3. It makes me laugh (and not in a good way) to see the big chain stores who sell abomination number one (and sometimes even get into the act by coming out with their own shitty editions) complaining to publishers about abomination number two because they don’t like being undersold. For example: U.K. Booksellers Threaten Publishers Over Cheap Book Club Editions
Payback is a bitch, or put much more eloquently by Elbert Hubbard: “Men are not punished for their sins, but by them.”
4. I like independent bookstores and I want to support them. But I find it hard to promote a bookstore who (1) sells my novels at full price and then (2) stocks used copies of that same novel on the same shelf. There’s a lack of logic there that ticks me off. I imagine a reader standing there in front of the shelf. You, maybe. You’re looking at Queen of Swords, new, $27. That’s a hunk of money. You’re thinking you haven’t paid the phone bill yet this month and really, you could get it for ten bucks less someplace else. But wait. There’s a used copy, and wow, only $14.
I can’t blame you for wanting to pay your phone bill. I absolutely understand and appreciate the fact that you really want to read the story, but $27 is just too much of an investment. What I don’t like is that the independent bookstore who wants my support has pretty much forced you to buy used, which cuts me out of the equation. If they only had the new, $27 copy on the shelf, no discount, you might think about it but most likely you’re going to leave and get the book someplace that’s selling it cheaper. But if the used copy is there, what are you going to do? It’s obvious. And it makes me really, really cranky — not with you, but with the bookstore.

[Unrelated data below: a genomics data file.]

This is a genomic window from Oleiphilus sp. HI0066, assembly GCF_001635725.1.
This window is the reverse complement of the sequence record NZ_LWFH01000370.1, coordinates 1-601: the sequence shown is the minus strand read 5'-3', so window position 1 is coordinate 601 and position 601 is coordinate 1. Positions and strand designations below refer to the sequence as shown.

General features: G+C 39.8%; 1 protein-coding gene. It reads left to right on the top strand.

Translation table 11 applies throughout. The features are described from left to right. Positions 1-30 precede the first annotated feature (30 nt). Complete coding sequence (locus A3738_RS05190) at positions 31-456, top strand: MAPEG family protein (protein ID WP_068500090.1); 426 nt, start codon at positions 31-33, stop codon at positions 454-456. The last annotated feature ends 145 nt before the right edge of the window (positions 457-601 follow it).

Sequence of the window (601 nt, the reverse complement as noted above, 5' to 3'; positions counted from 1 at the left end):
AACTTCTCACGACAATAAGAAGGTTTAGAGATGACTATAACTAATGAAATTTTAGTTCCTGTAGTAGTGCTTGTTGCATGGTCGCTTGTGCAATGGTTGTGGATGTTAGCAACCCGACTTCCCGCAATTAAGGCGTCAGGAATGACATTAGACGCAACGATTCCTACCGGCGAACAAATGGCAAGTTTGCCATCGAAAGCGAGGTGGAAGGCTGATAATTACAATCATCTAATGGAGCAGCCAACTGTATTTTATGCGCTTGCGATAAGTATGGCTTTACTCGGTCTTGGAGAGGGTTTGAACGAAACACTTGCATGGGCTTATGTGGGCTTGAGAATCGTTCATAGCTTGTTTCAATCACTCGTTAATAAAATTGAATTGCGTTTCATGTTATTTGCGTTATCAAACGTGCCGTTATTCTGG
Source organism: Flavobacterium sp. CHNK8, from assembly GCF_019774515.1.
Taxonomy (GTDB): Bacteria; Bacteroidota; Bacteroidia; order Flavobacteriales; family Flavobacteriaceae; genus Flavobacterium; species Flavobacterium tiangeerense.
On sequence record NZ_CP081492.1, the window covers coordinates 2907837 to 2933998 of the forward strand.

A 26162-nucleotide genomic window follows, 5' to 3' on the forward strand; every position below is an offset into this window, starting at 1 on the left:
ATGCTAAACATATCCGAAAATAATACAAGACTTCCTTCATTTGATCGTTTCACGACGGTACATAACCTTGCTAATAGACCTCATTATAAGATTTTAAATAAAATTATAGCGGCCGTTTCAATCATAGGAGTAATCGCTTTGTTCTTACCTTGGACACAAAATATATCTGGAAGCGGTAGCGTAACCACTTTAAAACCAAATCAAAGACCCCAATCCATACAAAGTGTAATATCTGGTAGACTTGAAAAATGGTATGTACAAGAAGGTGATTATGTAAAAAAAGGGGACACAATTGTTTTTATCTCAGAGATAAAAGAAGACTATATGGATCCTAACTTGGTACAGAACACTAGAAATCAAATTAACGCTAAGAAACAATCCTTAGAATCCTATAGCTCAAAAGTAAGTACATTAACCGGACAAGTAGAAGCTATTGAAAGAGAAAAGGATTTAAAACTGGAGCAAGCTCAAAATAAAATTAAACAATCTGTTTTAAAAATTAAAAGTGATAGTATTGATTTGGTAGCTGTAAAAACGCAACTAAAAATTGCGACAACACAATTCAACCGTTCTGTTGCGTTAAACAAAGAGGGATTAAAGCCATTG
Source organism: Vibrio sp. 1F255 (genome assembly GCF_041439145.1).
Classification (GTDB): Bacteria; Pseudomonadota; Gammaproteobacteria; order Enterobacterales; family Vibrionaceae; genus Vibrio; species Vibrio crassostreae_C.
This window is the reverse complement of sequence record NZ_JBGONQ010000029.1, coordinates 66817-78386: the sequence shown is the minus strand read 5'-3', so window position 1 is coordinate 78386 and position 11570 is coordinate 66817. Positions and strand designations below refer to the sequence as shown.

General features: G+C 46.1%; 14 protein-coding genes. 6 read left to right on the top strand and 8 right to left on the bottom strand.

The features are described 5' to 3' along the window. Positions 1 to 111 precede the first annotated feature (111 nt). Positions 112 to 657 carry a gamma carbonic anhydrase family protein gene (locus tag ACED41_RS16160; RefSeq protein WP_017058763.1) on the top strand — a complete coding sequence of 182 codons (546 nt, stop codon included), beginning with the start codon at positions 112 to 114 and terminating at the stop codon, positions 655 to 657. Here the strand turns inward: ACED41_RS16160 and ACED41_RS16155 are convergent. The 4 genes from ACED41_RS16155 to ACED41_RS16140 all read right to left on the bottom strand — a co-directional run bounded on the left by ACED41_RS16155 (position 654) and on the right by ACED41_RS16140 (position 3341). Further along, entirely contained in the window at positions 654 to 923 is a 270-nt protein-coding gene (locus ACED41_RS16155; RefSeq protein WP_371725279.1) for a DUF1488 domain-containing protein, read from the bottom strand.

This is what historical fiction can — and should — be.
In 1883 cholera comes to Alexandria in Egypt. In France, Louis Pasteur is an old man, infirm, unwilling to travel and so he sends a team of scientists he has trained to try to identify the infectious agent behind cholera — the necessary first step in stopping the epidemic. In that team are Louis Thuillier, a young man who wants to prove himself; Edmond Nocard, a veterinarian; Emile Roux, an odd man but much liked; and a young assistant called Marcus. In Alexandria they must deal not only with the French consul, but also with some competition from the German scientist Robert Koch, who has a head start on them in searching for the cause of the disease. And there’s a local doctor, a Jew whose family has been in Egypt for centuries. The doctor has a daughter who is on the brink of a suitable engagement.
To all this you have to add the most important character, the disease itself. Roiphe wrote this novel in omniscient voice in order to follow the disease through its life cycle, which she does with such vivid, evocative images that I often found myself rereading paragraphs just out of admiration.
So you’ve got multiple conflicts: socioeconomic, cultural, religious/scientific, romantic. You’ve got scientists who understand (for the first time in history) the true nature of infectious disease in one of the dirtiest, poorest cities in the world and a disease that kills horrifically in a matter of hours. You’ve got a young scientist and a young woman who would normally never cross paths, who are thrown together in the pursuit of a cure. You’ve got Germans versus Frenchmen, an age-old rivalry. The superstitions of the older generations and their distrust of the new science. Somehow or another, Roiphe balances it all and tells an incredible story, one that I will be thinking about for a long time.
In its bones, this is a true story. Roiphe takes people and events and reimagines them into something truly wonderful. I suspect it may be one of the best novels I read this year.